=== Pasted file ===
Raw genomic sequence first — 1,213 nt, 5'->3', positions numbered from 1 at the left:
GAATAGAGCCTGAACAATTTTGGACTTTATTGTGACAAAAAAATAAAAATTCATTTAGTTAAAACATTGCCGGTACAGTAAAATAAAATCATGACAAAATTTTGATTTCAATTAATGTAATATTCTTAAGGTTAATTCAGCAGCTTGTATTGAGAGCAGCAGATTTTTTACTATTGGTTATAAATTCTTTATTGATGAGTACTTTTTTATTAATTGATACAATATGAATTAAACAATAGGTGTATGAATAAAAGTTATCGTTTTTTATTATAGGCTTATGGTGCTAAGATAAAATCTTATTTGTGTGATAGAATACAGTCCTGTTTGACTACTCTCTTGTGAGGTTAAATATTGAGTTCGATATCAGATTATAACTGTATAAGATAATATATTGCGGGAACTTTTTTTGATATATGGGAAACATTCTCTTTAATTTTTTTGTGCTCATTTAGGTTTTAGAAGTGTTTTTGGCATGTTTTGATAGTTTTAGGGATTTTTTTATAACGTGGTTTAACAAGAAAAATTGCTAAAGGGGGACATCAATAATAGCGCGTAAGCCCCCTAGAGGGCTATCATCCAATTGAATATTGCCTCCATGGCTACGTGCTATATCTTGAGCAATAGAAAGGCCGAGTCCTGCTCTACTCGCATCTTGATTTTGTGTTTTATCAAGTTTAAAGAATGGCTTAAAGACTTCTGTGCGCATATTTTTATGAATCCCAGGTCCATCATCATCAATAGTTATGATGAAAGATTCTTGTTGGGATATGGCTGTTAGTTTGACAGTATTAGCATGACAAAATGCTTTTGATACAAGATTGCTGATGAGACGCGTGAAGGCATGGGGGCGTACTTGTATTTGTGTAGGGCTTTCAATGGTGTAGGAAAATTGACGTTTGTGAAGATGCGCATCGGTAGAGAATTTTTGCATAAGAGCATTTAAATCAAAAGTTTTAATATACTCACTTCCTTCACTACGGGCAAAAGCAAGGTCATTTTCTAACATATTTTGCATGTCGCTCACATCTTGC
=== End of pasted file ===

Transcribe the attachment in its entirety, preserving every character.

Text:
Raw genomic sequence first — 1,213 nt, 5'->3', positions numbered from 1 at the left:
GAATAGAGCCTGAACAATTTTGGACTTTATTGTGACAAAAAAATAAAAATTCATTTAGTTAAAACATTGCCGGTACAGTAAAATAAAATCATGACAAAATTTTGATTTCAATTAATGTAATATTCTTAAGGTTAATTCAGCAGCTTGTATTGAGAGCAGCAGATTTTTTACTATTGGTTATAAATTCTTTATTGATGAGTACTTTTTTATTAATTGATACAATATGAATTAAACAATAGGTGTATGAATAAAAGTTATCGTTTTTTATTATAGGCTTATGGTGCTAAGATAAAATCTTATTTGTGTGATAGAATACAGTCCTGTTTGACTACTCTCTTGTGAGGTTAAATATTGAGTTCGATATCAGATTATAACTGTATAAGATAATATATTGCGGGAACTTTTTTTGATATATGGGAAACATTCTCTTTAATTTTTTTGTGCTCATTTAGGTTTTAGAAGTGTTTTTGGCATGTTTTGATAGTTTTAGGGATTTTTTTATAACGTGGTTTAACAAGAAAAATTGCTAAAGGGGGACATCAATAATAGCGCGTAAGCCCCCTAGAGGGCTATCATCCAATTGAATATTGCCTCCATGGCTACGTGCTATATCTTGAGCAATAGAAAGGCCGAGTCCTGCTCTACTCGCATCTTGATTTTGTGTTTTATCAAGTTTAAAGAATGGCTTAAAGACTTCTGTGCGCATATTTTTATGAATCCCAGGTCCATCATCATCAATAGTTATGATGAAAGATTCTTGTTGGGATATGGCTGTTAGTTTGACAGTATTAGCATGACAAAATGCTTTTGATACAAGATTGCTGATGAGACGCGTGAAGGCATGGGGGCGTACTTGTATTTGTGTAGGGCTTTCAATGGTGTAGGAAAATTGACGTTTGTGAAGATGCGCATCGGTAGAGAATTTTTGCATAAGAGCATTTAAATCAAAAGTTTTAATATACTCACTTCCTTCACTACGGGCAAAAGCAAGGTCATTTTCTAACATATTTTGCATGTCGCTCACATCTTGC